Flip-Flops and Latches

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Flip-flops are a useful type of digital device that can store binary states, or be used as a sort of digital toggle switch. Flip-flops can be built up from distinct logic gates, but they can easily be bought in packaged chips. The flip-flop is a digital device, so its output (labeled with a Q in schematic diagrams) will take on the value of either 1 (high) or 0 (low). Many flip-flops will also provide the complementary output (an inverted output).

Contents

Edge Triggering

Because the state of a flip-flop often depends on the previous state of a circuit (for example, the output of one flip flop may be the input to another), and because each flip-flop and logic gate needs a certain amount of time to switch its output, we usually clock the devices, that is, we synchonize all the flip-flops to change states at the same time with a clocked pulse. Flip-flops are edge triggered; they either change states when the clock goes from 0 to 1 (positive/rising edge) or when the clock goes from 1 to 0 (negative/falling edge).

The symbols used for positive and negative edge triggering on flip-flops:

Edge triggering symbol.gif

Asynchonous Inputs

Many flip-flops will also have a clear (CLR) and preset (PRE) terminal. These inputs are typically inverted, so they are active when the input signal is low (Active Low Input). The CLR and PRE signals can be asserted any time and don't have to be edge triggered; they will override any other inputs, including the clock.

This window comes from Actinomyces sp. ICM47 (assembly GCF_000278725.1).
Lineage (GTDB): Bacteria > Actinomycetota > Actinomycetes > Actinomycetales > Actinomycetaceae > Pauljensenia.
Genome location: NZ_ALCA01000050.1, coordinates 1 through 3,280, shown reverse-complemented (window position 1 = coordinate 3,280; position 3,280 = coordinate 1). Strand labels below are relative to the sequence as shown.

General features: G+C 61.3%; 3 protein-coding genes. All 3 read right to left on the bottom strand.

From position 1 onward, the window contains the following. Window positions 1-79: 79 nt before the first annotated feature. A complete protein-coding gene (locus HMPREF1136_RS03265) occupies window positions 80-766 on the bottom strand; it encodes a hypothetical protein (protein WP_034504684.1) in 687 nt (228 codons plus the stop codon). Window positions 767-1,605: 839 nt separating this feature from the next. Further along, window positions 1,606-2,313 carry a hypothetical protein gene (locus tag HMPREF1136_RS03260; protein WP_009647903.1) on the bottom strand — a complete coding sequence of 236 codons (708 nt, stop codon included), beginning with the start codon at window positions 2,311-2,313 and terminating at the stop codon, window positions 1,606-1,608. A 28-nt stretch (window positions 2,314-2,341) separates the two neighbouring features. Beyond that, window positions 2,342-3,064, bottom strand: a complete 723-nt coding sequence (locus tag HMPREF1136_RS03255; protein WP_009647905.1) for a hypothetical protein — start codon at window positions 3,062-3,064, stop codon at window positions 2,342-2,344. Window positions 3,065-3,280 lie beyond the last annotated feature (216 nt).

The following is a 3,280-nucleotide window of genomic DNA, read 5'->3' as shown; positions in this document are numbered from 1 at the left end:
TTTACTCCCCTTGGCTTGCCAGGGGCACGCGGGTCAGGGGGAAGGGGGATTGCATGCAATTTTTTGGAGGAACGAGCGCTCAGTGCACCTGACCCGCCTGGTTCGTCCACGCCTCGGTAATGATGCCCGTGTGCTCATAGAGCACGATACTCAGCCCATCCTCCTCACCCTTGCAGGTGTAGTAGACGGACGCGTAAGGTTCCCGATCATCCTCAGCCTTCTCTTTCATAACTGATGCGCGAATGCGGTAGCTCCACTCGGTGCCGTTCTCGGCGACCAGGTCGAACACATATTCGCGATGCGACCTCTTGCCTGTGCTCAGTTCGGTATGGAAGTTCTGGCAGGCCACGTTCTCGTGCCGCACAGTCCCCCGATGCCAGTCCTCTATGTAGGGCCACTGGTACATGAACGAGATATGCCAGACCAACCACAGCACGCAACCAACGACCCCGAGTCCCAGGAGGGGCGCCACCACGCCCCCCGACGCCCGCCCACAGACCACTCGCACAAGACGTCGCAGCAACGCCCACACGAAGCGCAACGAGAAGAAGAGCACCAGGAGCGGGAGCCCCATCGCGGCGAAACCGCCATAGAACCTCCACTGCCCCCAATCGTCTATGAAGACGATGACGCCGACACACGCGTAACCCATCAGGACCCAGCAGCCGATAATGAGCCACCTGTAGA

The symbols used for clear and preset (the bubble indicates an inverted signal):

Clr pre symbol.gif

Truth Table for CLR and PRE (active low)
PRE CLR Output
0 0 Error state
0 1 1
1 0 0
1 1 Depends on inputs and clock

Types of flip-flops

There are several types of flip-flops but the two most important kind are the D and J-K flip-flops.

D flip-flop

Symbol for the D flip-flop:D flipflop symbol.gif

The D (Data) flip-flop has an input D, and the output Q will take on the value of D at every triggering edge of the clock pulse and hold it until the next triggering pulse. The D flip-flop is usually positive edge triggered.

The truth table for a positive edge triggered D flip-flop:

D CK Q
0 0
1 1
X 0,1 Q0

(↑ indicates a rising edge on the clock pulse; X indicates that it has no effect on outcome)

Timing diagram for the positive edge triggered D flip-flop:

D flipflop timing.gif

JK flip-flop

Symbol for the JK flip-flop: JK flipflop symbol.gif

The JK flip-flop has two inputs, labeled J and K. J corresponds to a "set" signal, and K corresponds to a "reset" signal.

At the triggering edge:

If J is 1 and K is 0, Q is 1.

If J is 0 and K is 1, Q is 0.

If J and K are both 0, the output stays the same as it was before.

If J and K are both 1, the output is inverted.

The JK flip-flop is usually negative edge triggered.


The truth table for a negatively triggered JK flip-flop:

J K CK Q
0 0 Q0
0 1 0
1 0 1
1 1 Q'0
X X 0,1 Q0


The timing diagram for the negatively triggered JK flip-flop:

JK flipflop timing.gif

Latches

Latches are similar to flip-flops, but instead of being edge triggered, they are level triggered.

The most common type of latch is the D latch. While CK is high, Q will take whatever value D is at. When CK is low, Q will latch onto the last value it had before CK went low, and hold it until CK goes high again.

Timing diagram for the D latch:

D latch timing.gif

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